Stroke remains the leading cause of serious, long-term adult disability, with hundreds of thousandsrendered disabled in the U.S. each year. This disability translates into billions of dollars in health care costs,lost productivity, and long-term care. Thus, finding ways to reduce stroke morbidity and improve outcomes is apriority. Age, known co-morbidities such as diabetes, and the size and location of the infarct strongly influencestroke outcome. Even after accounting for these recognized factors, much of the variability in recovery afterstroke remains unexplained. Inflammation contributes to pathophysiology of both acute ischemic injury andmore delayed injury that affects the outcomes in cerebral ischemia. One major effort in characterizing immunemechanisms in disease and immune response to injury focuses on the human microbiome. Recent data inmouse models of stroke have established a relationship between gut microbiota, neuroinflammatory responseto ischemic infarct, and outcomes. These animal studies, if recapitulated in human disease, could open anentirely novel and dramatic avenue of treatment in ischemic stroke. To date, the limited microbiome studies inhuman cerebrovascular disease have not focused on stroke outcome. We hypothesize that recovery afterischemic stroke is influenced by gut microbial composition.A secondary hypothesis is that gut microbialcomposition influences neurocognitive function after stroke.To test these hypotheses we propose usingmicrobial surveys of gastrointestinal microbiota from individuals presenting with ischemic stroke. Aim 1 willinvestigate the relationship of baseline intestinal microbial community composition with ischemicstroke outcomes at 3 months, comparing the composition and diversity of gut microbiota in those with a)excellent (NIHSS<1) versus non-excellent outcomes andb) devastating (NIHSS>20) versus non-devastatingoutcomes.Aim 2 will investigate the relationship of baseline intestinal microbial communitycomposition in those with specific neurocognitive deficits after ischemic stroke,to determine whethermicrobiota composition and diversity influence neurocognitive function after stroke.Upon successfulcompletion of this project, in addition to testing our hypotheses, we will have collected the necessaryclinical/phenotypic data and biological samples to extend our investigations to subsequent metagenomic andmechanistic studies, as well as examine the interplay between host factors and the gut microbiome on strokeoutcomeand cognitive function, thus paving the way for future novel strategies to reduce stroke morbidity.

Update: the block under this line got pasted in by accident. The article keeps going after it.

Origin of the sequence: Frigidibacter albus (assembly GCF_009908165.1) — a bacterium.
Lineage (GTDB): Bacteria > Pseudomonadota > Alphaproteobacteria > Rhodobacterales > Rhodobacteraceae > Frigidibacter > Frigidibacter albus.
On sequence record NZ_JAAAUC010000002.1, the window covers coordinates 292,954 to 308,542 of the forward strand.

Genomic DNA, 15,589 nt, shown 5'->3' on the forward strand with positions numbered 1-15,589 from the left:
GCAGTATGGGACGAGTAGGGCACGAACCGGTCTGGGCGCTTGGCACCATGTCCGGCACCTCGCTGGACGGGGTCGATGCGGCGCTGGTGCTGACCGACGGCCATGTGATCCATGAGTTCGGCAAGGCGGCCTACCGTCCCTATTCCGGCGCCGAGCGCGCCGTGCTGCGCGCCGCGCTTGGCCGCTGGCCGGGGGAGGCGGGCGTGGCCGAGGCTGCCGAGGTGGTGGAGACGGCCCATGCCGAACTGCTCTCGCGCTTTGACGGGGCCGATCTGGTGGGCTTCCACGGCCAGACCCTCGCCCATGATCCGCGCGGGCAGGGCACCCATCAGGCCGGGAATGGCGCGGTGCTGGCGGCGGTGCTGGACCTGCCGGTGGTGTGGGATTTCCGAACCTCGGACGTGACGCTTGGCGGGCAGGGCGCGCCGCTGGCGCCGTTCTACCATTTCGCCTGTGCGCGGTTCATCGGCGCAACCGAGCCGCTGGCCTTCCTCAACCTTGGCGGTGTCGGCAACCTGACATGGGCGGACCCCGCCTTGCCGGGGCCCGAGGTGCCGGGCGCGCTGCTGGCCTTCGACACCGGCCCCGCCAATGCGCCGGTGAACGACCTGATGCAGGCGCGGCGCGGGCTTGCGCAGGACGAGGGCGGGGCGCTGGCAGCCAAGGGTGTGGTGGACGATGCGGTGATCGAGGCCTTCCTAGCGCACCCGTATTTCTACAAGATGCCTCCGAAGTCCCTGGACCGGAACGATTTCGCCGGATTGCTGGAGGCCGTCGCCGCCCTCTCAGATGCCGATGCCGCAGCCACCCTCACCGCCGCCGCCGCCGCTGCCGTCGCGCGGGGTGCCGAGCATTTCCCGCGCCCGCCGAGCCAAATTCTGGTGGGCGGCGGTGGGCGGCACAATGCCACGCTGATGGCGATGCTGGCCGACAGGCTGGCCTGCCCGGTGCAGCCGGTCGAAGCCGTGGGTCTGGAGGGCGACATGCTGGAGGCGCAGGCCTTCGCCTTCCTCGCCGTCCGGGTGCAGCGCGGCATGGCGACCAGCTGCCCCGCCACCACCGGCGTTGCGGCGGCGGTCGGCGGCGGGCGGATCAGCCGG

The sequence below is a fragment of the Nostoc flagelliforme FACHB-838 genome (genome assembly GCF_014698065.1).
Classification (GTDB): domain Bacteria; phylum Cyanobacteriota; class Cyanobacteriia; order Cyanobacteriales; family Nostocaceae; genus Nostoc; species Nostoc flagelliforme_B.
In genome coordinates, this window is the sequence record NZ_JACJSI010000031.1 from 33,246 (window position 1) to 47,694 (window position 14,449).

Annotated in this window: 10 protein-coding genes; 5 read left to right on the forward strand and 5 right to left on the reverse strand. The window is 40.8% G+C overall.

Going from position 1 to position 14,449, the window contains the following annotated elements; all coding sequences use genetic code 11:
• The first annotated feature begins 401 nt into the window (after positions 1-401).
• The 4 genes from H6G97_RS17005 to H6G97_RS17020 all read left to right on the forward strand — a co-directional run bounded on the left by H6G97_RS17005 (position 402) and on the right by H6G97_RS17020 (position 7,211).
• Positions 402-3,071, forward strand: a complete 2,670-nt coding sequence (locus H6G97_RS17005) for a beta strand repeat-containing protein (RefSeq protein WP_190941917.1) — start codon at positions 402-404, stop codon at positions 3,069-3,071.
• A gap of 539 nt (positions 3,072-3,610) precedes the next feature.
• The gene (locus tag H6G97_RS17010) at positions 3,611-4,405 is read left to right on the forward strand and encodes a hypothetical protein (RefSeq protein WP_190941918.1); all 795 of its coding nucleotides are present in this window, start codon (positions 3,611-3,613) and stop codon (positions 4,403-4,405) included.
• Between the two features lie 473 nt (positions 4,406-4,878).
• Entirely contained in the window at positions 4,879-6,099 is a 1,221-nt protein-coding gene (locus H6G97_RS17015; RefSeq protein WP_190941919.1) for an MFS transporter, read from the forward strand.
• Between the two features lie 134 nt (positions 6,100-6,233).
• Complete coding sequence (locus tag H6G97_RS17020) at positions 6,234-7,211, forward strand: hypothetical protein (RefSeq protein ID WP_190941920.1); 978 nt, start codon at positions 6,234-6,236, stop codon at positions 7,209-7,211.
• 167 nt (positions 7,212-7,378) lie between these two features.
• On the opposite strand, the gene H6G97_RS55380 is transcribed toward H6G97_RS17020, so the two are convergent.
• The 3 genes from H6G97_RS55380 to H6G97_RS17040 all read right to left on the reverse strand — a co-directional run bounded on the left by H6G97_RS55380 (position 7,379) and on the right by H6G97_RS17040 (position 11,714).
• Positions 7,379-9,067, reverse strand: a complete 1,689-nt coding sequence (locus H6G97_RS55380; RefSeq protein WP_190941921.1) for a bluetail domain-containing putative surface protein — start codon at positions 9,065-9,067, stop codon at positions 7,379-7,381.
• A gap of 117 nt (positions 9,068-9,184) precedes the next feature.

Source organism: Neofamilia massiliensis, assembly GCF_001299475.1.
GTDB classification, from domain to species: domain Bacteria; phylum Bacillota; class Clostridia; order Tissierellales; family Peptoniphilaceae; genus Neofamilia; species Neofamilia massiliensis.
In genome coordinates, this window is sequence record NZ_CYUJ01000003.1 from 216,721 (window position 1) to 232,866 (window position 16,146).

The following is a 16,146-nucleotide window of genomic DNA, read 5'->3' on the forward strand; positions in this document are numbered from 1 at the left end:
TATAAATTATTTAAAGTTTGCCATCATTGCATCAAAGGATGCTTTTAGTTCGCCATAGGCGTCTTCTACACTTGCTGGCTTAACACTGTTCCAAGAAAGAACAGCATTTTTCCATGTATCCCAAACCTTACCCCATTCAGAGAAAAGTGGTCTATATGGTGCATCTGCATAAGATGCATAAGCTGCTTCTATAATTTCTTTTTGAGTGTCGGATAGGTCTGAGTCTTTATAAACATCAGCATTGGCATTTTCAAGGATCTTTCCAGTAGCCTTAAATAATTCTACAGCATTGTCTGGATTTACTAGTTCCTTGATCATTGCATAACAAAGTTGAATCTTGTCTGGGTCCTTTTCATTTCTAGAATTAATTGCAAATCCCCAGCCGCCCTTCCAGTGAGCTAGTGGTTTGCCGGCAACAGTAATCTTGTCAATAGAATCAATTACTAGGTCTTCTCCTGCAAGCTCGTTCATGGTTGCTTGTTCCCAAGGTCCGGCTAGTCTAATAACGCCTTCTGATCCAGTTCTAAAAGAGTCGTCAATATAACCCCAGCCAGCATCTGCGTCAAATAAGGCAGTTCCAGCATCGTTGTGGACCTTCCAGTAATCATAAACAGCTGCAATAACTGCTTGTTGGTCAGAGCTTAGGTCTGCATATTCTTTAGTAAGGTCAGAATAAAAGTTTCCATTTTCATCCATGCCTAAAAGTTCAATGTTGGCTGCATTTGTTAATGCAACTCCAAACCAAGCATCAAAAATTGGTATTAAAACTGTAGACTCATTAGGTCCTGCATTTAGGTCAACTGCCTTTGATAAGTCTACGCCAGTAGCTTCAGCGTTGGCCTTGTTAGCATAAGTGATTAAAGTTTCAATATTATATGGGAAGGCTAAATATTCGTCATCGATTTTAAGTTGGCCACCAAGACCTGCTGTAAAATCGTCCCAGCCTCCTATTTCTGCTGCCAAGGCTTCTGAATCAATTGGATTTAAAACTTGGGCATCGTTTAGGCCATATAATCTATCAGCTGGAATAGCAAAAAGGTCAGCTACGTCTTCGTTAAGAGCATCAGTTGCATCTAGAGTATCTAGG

GASTROINTESTINAL MICROBIOME AND STROKE OUTCOMES NETWORK (GEMSTONE)
Worrall, Bradford B; Sale, Michele M
University of Virginia